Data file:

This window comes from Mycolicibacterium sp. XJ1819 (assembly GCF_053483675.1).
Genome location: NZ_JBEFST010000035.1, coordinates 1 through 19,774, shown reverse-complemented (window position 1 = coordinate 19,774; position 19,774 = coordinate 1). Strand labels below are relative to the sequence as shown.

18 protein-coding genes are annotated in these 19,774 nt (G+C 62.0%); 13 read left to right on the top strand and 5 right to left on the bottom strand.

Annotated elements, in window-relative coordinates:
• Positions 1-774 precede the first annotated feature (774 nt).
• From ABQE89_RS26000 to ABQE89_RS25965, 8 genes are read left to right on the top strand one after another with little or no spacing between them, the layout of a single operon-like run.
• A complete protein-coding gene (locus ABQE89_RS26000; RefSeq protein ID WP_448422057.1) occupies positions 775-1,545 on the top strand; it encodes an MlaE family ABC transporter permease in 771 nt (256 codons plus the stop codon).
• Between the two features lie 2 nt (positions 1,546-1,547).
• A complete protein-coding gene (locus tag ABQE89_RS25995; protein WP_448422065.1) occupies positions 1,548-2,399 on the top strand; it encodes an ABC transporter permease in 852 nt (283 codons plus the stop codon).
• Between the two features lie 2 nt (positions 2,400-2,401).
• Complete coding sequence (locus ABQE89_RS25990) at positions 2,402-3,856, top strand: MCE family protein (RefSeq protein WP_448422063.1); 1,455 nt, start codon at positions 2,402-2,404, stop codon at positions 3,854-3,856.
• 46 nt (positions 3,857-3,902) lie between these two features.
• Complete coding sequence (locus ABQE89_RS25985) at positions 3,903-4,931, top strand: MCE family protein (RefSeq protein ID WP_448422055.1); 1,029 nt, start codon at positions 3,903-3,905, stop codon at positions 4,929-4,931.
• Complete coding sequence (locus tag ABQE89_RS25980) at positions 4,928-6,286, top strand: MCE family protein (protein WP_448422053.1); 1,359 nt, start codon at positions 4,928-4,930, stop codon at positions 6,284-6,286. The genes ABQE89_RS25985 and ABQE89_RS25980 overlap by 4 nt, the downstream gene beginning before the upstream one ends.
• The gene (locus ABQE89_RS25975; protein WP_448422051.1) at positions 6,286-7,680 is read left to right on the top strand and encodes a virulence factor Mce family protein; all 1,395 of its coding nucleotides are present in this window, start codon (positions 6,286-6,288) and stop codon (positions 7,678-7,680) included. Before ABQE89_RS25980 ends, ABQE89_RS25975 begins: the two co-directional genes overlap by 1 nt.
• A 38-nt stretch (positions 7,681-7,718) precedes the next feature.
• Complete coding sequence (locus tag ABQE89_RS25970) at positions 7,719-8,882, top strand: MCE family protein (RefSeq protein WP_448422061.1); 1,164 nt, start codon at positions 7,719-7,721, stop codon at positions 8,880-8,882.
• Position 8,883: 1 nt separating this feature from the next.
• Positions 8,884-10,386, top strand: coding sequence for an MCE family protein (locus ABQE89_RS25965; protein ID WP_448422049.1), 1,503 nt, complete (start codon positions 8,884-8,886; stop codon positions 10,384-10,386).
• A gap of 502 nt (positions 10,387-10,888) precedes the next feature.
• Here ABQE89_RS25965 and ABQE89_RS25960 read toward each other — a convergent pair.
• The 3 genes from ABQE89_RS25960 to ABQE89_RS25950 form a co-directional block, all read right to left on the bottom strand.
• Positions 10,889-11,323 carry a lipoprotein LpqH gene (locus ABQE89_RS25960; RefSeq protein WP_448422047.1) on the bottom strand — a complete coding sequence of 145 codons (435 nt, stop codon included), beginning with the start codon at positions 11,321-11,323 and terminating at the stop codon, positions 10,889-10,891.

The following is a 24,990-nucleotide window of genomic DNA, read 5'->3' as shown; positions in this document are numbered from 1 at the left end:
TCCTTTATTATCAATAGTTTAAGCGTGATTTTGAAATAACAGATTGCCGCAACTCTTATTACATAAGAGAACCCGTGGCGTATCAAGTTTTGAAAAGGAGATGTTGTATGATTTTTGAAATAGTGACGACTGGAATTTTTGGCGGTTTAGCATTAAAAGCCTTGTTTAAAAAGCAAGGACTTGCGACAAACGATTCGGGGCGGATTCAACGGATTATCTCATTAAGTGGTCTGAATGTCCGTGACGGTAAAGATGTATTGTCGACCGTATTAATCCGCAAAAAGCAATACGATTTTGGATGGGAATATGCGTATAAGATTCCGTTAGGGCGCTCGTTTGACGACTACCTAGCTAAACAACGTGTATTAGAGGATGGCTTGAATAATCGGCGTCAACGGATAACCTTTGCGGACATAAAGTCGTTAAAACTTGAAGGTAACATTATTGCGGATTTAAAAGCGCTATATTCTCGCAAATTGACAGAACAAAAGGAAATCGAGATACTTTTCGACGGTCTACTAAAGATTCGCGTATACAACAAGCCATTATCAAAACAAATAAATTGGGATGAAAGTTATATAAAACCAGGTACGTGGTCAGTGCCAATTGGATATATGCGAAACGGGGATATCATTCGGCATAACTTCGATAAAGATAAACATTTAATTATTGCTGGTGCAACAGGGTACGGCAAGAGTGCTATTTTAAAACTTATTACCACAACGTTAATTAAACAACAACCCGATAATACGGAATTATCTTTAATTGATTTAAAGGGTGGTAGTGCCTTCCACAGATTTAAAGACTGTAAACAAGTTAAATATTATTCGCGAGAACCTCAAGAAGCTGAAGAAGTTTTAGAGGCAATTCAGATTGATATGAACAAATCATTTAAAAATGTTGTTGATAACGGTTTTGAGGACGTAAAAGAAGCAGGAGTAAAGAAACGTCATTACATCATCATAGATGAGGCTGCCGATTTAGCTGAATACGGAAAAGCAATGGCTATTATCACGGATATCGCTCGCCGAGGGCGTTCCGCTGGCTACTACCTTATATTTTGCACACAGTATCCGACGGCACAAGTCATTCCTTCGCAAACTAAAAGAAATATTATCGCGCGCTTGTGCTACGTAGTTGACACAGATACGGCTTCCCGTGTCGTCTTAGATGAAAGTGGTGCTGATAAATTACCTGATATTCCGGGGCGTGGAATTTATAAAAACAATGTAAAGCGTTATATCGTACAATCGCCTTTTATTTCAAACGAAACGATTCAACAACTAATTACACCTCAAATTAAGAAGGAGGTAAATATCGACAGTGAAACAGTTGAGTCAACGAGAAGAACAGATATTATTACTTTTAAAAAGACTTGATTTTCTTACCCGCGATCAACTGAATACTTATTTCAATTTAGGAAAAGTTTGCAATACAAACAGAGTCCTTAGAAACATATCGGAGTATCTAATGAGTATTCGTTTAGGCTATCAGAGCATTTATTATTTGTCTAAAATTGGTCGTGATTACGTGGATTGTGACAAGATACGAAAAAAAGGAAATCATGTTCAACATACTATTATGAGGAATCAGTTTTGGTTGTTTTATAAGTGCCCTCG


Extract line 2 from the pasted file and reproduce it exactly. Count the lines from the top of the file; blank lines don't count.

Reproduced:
Genome location: NZ_JBEFST010000035.1, coordinates 1 through 19,774, shown reverse-complemented (window position 1 = coordinate 19,774; position 19,774 = coordinate 1). Strand labels below are relative to the sequence as shown.